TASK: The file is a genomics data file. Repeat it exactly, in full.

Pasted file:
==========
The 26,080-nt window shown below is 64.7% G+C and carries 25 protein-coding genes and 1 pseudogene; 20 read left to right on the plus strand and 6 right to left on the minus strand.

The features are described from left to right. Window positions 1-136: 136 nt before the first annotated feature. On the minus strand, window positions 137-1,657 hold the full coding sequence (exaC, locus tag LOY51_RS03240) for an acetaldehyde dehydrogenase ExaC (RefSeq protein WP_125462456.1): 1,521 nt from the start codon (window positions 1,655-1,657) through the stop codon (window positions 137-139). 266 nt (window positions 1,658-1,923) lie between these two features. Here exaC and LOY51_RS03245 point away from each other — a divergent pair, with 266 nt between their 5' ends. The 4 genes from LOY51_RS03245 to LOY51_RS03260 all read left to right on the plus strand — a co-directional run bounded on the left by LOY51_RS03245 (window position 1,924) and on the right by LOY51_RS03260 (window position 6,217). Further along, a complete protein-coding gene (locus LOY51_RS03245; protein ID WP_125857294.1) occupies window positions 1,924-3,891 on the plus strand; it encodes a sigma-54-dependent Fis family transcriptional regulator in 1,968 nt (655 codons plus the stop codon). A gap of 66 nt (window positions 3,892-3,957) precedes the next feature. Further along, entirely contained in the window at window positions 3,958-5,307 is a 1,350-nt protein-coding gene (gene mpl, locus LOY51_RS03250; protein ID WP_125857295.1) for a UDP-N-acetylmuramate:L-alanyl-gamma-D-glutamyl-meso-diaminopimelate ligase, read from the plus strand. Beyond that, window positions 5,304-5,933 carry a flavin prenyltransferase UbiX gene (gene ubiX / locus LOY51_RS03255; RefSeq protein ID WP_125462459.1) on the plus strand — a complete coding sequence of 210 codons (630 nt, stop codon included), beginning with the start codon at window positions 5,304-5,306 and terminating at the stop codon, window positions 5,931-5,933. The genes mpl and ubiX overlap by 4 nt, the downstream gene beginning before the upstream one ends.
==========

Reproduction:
The 26,080-nt window shown below is 64.7% G+C and carries 25 protein-coding genes and 1 pseudogene; 20 read left to right on the plus strand and 6 right to left on the minus strand.

The features are described from left to right. Window positions 1-136: 136 nt before the first annotated feature. On the minus strand, window positions 137-1,657 hold the full coding sequence (exaC, locus tag LOY51_RS03240) for an acetaldehyde dehydrogenase ExaC (RefSeq protein WP_125462456.1): 1,521 nt from the start codon (window positions 1,655-1,657) through the stop codon (window positions 137-139). 266 nt (window positions 1,658-1,923) lie between these two features. Here exaC and LOY51_RS03245 point away from each other — a divergent pair, with 266 nt between their 5' ends. The 4 genes from LOY51_RS03245 to LOY51_RS03260 all read left to right on the plus strand — a co-directional run bounded on the left by LOY51_RS03245 (window position 1,924) and on the right by LOY51_RS03260 (window position 6,217). Further along, a complete protein-coding gene (locus LOY51_RS03245; protein ID WP_125857294.1) occupies window positions 1,924-3,891 on the plus strand; it encodes a sigma-54-dependent Fis family transcriptional regulator in 1,968 nt (655 codons plus the stop codon). A gap of 66 nt (window positions 3,892-3,957) precedes the next feature. Further along, entirely contained in the window at window positions 3,958-5,307 is a 1,350-nt protein-coding gene (gene mpl, locus LOY51_RS03250; protein ID WP_125857295.1) for a UDP-N-acetylmuramate:L-alanyl-gamma-D-glutamyl-meso-diaminopimelate ligase, read from the plus strand. Beyond that, window positions 5,304-5,933 carry a flavin prenyltransferase UbiX gene (gene ubiX / locus LOY51_RS03255; RefSeq protein ID WP_125462459.1) on the plus strand — a complete coding sequence of 210 codons (630 nt, stop codon included), beginning with the start codon at window positions 5,304-5,306 and terminating at the stop codon, window positions 5,931-5,933. The genes mpl and ubiX overlap by 4 nt, the downstream gene beginning before the upstream one ends.